Read Some Russian Women Poets for #readwomen2014

January 24, 2014 § Leave a comment

Following up on my #readwomen2014 update yesterday, Three Percent published a review I wrote of a fantastic collection of poetry published by Zephyr PressRelocations: 3 Contemporary Russian Women Poetsby Polina Barskova, Anna Glazova, and Maria Stepanova, translated by Catherine Ciepiela, Anna Khasin, and Sibelan Forrester.

The collection is quite diverse and offers a little something for everyone, each poet has their own style that differs from the others in the collection.

Diversify your #readwomen2014 list with translations and poetry. Relocations is a damn good place to start.

A brief excerpt from my review:

Two women dominate the history of Russian poetry: Anna Akhmatova and Marina Tsvetaeva. Both authors transcended the label of “woman poet” and live in the realm of the eternal untouchable legends of Russian poetry. To wit, I remember a Russian professor in college correcting a short essay I wrote on an Akhmatova poem because I used a feminine noun to describe her, as what in English we would call a “poetess.” My professor crossed that word out emphatically and wrote in the column in bold Cyrillic letters: “Akhmatova is a POET,” using the masculine-gendered noun to correct a term Akhmatova and Tsvetaeva were both outspoken in rejecting. In the strictly-gendered Russian language, this choice of gender is not a trivial distinction, and provided a lesson in gender politics that has stuck with me to this day.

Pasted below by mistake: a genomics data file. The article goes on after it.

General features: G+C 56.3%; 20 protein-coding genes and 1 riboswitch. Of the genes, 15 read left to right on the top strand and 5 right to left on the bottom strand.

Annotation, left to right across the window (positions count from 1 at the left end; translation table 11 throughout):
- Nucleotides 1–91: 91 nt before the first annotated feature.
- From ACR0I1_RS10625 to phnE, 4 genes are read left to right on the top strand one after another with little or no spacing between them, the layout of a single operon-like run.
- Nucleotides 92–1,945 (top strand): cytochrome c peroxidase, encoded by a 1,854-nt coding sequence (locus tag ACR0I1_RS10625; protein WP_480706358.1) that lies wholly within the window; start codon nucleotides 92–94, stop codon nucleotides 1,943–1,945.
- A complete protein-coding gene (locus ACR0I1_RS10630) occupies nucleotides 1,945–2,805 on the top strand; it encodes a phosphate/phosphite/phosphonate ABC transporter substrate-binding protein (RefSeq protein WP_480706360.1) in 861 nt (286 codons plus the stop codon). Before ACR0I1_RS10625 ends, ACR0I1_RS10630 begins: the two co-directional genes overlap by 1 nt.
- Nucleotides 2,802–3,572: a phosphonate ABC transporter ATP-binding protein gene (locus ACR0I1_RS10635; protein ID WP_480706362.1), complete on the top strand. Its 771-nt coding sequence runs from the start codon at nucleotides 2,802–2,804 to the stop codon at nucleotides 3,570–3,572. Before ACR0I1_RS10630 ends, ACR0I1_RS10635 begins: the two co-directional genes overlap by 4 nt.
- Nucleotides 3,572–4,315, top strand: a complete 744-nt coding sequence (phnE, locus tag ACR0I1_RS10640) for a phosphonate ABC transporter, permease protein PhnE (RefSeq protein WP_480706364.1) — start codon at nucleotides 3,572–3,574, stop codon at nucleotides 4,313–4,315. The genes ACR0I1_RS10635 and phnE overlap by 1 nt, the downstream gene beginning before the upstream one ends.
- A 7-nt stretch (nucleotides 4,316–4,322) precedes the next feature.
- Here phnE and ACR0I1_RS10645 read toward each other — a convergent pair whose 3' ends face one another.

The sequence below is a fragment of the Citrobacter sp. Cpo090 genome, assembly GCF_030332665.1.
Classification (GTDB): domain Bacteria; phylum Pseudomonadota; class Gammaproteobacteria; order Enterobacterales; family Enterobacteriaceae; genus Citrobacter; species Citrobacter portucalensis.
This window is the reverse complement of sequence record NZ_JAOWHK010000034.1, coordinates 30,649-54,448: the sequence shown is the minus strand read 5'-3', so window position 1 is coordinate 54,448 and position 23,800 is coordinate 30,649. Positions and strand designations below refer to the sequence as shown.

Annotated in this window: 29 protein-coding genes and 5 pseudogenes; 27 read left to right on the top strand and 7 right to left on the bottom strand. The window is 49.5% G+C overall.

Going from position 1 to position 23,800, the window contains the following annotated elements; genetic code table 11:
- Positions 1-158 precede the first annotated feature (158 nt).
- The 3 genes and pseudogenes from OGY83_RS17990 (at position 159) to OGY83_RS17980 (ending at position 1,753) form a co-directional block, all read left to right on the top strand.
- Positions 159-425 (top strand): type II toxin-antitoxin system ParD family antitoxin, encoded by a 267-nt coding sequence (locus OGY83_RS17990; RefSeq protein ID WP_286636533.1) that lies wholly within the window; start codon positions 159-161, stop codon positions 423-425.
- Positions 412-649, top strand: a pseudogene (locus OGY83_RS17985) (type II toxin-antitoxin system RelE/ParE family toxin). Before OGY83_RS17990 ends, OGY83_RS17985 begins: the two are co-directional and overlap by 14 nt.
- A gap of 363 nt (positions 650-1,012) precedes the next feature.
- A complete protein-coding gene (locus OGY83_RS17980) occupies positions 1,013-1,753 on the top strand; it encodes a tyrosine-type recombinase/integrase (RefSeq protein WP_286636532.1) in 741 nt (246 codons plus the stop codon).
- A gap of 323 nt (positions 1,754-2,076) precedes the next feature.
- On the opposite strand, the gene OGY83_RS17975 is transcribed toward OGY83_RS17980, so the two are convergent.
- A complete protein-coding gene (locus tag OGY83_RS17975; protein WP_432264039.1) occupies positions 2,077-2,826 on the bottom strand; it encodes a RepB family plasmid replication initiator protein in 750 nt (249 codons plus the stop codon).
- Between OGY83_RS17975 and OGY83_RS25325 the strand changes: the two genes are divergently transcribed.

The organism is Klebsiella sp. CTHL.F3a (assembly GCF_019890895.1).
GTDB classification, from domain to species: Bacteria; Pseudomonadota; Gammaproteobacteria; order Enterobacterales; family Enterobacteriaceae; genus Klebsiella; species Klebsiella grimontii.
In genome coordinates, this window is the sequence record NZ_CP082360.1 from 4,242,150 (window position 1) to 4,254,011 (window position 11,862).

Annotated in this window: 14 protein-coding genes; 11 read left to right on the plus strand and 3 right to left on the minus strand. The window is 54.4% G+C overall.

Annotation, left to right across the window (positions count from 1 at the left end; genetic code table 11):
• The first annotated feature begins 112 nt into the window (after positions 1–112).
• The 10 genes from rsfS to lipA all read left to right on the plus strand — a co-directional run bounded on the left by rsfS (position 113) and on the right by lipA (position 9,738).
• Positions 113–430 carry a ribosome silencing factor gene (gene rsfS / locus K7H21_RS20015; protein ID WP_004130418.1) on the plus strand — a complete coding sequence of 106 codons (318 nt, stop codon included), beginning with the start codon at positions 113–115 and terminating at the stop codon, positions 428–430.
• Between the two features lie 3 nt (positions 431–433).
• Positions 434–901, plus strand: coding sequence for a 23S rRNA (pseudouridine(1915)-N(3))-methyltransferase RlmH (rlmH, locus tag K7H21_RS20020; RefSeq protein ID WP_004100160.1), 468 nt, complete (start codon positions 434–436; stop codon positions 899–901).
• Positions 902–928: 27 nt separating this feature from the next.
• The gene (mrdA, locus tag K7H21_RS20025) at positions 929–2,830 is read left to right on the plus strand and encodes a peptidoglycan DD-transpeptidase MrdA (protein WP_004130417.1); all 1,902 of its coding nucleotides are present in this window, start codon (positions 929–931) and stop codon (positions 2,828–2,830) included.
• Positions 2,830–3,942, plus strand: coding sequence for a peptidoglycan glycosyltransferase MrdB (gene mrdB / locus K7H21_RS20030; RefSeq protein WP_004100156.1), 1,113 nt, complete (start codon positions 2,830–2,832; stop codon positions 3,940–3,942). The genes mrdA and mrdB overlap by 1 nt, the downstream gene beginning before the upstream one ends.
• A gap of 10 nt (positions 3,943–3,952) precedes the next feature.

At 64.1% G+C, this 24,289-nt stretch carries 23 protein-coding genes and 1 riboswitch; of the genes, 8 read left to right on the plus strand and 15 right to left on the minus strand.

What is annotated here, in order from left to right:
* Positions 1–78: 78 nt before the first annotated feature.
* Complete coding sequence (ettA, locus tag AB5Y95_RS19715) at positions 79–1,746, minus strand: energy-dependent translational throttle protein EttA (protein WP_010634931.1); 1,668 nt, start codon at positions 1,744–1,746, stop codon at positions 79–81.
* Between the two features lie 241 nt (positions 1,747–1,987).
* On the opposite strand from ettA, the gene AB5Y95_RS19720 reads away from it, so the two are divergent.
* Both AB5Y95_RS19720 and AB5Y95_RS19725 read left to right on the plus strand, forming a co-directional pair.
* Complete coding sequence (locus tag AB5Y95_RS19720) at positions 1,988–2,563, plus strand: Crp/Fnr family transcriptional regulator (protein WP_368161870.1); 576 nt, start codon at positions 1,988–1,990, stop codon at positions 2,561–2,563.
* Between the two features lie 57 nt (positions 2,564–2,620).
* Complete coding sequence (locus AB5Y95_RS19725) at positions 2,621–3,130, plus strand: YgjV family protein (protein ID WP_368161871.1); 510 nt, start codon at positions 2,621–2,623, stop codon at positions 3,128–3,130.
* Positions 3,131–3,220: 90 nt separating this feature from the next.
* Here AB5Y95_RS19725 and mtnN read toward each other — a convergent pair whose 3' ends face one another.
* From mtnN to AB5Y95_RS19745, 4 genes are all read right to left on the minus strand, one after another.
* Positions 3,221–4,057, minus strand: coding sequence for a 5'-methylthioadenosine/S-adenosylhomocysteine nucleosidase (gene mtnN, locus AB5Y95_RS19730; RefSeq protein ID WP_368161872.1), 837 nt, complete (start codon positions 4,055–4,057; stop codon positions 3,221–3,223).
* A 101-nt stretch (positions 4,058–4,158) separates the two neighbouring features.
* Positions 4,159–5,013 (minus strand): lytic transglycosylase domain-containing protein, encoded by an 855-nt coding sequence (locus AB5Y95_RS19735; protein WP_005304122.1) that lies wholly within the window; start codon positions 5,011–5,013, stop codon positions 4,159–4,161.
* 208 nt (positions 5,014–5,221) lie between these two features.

Yet since these two grand dames, standard bearers of the rich Russian poetic tradition and shining lights of 20th century poetry, passed away, there have been precious few Russian women poets translated into English. This is where Zephyr Press comes in, and bless them for it.Relocations: 3 Contemporary Russian Women Poets is their latest bilingual collection of contemporary poetry by Polina Barskova, Anna Glazova, and Maria Stepanova. Relocations was released around the same time as their edition of Anzhelina Polonskaya’s Paul Klee’s Boat, and in just two books, Zephyr Press has published more Russian women poets than all other American publishers in the last 20 years combined. And they’ve been doing it for a while now.

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